I personally feel I agreed before I came into this incarnation to grapple with these issues this time around. I don’t think I knew the details, just the issues. However it came to be, I’m putting in a stop-order on regrets for the dream life of happiness I didn’t have.

Enough is enough. Time for compassion, tears and joy.

 

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Rebuilding What Was Lost

I read about the oldest man in the world the other day. Yisrael Kristal is 113. He was born in Poland and at 13 was looking forward to his bar mitzvah when WWI broke out and his celebration was postponed indefinitely. In WWII, he survived Auschwitz, weighing only 82 pounds at his liberation. He moved to Israel and rebuilt his life, raising a family and opening a business. He finally got to celebrate his bar mitzvah last week.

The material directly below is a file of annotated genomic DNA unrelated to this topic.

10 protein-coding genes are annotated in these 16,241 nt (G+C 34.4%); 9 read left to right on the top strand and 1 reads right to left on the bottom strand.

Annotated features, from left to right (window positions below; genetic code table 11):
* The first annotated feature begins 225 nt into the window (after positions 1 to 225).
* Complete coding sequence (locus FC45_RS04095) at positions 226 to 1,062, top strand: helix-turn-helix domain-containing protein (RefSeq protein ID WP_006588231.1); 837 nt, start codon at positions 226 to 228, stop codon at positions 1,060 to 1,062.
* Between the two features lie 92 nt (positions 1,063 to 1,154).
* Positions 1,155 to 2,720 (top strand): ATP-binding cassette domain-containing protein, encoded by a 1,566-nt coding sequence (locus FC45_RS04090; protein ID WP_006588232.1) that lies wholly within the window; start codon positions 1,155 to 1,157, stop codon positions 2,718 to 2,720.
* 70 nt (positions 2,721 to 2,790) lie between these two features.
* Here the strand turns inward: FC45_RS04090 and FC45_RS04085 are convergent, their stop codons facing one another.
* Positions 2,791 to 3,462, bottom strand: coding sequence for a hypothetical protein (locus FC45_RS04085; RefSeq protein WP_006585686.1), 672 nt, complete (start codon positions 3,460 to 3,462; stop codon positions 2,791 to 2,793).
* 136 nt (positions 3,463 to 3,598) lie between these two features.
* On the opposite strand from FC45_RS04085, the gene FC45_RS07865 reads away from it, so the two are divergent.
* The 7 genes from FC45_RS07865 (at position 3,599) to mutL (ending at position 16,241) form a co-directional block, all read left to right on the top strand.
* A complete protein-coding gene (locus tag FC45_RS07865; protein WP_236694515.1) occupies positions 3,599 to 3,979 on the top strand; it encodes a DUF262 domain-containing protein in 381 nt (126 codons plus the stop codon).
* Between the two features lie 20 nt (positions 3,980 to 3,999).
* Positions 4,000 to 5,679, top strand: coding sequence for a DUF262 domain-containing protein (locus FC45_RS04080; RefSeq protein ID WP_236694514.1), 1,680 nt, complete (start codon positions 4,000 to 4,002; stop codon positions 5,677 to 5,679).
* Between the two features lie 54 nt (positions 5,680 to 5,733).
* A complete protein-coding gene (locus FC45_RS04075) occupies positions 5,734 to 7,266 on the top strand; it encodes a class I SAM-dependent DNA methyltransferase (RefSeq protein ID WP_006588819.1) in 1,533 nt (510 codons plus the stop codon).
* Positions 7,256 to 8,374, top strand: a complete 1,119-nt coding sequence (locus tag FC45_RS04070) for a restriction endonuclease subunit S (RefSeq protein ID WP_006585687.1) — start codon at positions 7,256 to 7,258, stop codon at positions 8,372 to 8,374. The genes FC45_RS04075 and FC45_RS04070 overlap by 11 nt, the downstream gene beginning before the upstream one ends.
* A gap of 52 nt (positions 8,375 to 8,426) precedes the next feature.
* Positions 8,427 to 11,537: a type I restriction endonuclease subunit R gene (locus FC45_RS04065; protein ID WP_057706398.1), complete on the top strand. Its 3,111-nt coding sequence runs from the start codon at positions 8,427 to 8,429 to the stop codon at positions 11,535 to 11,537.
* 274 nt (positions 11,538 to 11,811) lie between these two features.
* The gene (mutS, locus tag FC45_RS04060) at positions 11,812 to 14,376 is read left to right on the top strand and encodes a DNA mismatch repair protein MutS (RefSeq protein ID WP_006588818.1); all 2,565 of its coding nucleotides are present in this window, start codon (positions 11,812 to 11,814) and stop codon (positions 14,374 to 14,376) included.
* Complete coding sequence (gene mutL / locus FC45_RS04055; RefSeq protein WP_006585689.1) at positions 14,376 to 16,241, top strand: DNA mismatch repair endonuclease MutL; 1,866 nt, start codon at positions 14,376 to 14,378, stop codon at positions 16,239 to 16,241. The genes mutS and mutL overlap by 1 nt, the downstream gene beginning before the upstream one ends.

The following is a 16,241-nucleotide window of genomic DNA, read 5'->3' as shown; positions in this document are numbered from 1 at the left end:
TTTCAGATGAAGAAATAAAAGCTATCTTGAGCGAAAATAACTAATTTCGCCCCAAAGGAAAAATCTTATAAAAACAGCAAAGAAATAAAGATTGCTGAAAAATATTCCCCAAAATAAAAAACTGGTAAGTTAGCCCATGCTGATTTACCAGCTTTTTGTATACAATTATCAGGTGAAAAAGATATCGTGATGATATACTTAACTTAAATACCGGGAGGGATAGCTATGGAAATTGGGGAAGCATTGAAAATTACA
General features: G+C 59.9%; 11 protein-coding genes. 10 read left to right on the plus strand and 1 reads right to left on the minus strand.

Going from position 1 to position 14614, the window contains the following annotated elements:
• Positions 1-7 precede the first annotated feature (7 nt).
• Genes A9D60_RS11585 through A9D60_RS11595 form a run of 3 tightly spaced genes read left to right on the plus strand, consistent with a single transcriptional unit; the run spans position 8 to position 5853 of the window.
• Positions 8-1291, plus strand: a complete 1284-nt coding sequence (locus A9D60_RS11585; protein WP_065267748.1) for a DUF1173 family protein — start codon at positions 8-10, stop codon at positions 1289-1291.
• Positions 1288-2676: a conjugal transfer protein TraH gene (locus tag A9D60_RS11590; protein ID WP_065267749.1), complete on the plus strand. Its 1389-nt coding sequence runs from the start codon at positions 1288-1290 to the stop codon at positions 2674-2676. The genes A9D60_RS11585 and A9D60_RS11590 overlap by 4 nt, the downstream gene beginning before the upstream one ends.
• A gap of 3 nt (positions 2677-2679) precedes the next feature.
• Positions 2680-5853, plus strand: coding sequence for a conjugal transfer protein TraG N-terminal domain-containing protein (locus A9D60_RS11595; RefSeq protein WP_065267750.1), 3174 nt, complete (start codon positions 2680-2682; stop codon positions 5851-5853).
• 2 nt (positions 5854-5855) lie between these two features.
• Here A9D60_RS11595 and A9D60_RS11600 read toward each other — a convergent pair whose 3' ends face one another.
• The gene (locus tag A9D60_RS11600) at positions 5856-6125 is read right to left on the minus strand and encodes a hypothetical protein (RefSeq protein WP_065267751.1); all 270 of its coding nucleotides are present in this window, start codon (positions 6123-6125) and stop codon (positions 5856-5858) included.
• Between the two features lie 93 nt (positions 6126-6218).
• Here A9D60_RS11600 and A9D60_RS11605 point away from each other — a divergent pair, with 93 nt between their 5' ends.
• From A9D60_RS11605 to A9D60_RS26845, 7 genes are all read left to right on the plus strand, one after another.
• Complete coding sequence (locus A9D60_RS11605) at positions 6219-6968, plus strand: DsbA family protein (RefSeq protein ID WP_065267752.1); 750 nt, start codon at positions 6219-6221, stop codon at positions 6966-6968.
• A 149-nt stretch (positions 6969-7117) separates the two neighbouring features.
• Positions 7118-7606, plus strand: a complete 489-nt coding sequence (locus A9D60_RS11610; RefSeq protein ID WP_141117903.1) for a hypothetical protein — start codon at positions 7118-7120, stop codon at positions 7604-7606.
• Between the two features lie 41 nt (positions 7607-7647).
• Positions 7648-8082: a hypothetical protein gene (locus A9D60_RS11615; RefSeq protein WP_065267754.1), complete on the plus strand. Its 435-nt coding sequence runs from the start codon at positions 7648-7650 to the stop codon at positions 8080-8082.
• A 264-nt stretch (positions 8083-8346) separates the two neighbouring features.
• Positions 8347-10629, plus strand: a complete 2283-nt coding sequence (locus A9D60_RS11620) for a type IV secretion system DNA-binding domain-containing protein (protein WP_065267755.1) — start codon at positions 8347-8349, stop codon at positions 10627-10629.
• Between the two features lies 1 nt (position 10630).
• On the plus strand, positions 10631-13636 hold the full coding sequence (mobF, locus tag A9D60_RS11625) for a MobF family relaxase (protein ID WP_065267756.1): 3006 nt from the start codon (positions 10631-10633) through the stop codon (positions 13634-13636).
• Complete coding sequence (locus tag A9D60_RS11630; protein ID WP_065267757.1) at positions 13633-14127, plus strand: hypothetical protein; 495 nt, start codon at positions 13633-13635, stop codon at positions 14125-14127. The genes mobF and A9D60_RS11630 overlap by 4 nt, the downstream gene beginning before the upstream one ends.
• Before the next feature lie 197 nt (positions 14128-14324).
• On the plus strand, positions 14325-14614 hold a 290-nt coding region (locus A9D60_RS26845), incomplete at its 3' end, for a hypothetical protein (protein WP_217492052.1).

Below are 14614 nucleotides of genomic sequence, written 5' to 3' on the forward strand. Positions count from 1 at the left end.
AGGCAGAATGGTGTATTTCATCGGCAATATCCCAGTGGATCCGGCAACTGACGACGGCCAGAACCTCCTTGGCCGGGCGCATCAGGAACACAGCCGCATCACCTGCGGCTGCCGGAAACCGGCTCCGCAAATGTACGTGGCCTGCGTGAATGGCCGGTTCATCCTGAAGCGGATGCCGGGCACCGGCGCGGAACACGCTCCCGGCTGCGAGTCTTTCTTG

I liked his comments upon receiving an award from the Guinness World Record.

“I don’t know the secret for long life. I believe that everything is determined from above and we shall never know the reasons why. There have been smarter, stronger and better looking men then me who are no longer alive. All that is left for us to do is to keep on working as hard as we can and rebuild what is lost.”

I liked that concept of rebuilding what is lost after trauma.

First, I’d have to identify what’s lost, though.

When I went to a shaman a few years ago and the parts of my soul that took flight at moments of intense trauma returned, I was instructed to sit down and ask each one why they left, what would make them happy, and what would make them stay. Then I was to do whatever it was that would make them happy and make them stay.